Listener 4503

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Listener 4503

Joined: July 18th, 2017, 11:47 am

June 9th, 2018, 8:20 am #1

A most inventive take on the number properties style of puzzle that had a 'perfect' way in. Thanks Smudge.
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Joined: July 30th, 2017, 9:35 am

June 10th, 2018, 8:04 am #2

I did enjoy this and found it quite challenging, but ...

The preamble states that "Each grid entry must be associated with exactly one of the properties". This is evidently false, because any number that is a fourth power (property d) is also a square (property a).

In the solution (and my uncertain submission) we also have, at 34a, 901: a clue number and entry that are both the sum of two different non-zero squares (property f) and numbers that are the reverse of primes, but not themselves prime (property m)

What was the intention of this statement?
Tony
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Joined: July 16th, 2017, 2:19 pm

June 10th, 2018, 3:41 pm #3

The preamble said that "Each grid entry must be associated with exactly one of the properties".

That isn't quite the same as saying "Each grid entry has exactly one of the properties".

According to my notes, 13a, 26a and 29a have to be associated with property f, therefore as the three entries associated with that property have been used up, 34a has to be associated with property m.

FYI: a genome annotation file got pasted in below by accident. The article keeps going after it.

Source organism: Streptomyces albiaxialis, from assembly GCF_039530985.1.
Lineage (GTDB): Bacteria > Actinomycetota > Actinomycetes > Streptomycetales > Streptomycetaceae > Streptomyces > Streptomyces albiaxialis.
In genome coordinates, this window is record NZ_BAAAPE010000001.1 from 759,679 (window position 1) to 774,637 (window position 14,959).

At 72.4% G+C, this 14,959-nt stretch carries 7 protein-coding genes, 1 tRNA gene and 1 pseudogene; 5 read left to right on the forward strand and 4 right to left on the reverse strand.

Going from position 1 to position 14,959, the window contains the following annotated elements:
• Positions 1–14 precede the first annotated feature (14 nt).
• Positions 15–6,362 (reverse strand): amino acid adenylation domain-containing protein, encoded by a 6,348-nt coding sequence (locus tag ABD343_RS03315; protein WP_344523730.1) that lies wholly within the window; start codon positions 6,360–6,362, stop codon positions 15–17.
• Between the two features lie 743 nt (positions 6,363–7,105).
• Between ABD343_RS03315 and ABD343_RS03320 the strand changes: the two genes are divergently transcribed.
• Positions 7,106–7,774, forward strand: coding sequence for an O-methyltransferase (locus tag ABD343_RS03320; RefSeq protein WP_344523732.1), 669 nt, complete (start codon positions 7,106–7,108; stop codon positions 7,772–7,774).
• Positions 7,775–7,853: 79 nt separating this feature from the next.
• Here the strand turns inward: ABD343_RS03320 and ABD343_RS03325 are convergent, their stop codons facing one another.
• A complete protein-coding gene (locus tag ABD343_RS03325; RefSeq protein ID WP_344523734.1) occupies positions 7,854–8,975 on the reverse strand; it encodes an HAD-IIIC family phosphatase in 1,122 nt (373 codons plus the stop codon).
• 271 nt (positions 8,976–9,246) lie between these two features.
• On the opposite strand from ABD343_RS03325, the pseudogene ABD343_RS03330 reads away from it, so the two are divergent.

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Joined: July 30th, 2017, 9:35 am

June 11th, 2018, 9:28 am #4

My own notes are, as always, scribbled and disorganised, but I don't deny the logic.

Saying what the clause isn't, however, whether correct or not, does not help to answer my question of what the clause is, of what its intention. How does that clause help the solving process? How does it constrain the solution?
Tony
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Joined: July 16th, 2017, 5:07 am

June 13th, 2018, 11:52 am #5

The wording was both an accurate description of the allocation of numbers to properties and was useful to my solving. The list of square grid numbers includes 1 and 16, but they are also the only fourth powers (of which there are two examples) so can be excluded from the list of squares. All four remaining squares could then be ruled out of consideration for the other properties.

The false statement was in the penultimate sentence, and I didn't didn't discover the correction until long after completing the puzzle.

I found it one of the toughest numerical Listeners I've tackled, even though the maths was mainly straightforward. It took me most of the weekend to complete. Property f was a killer.

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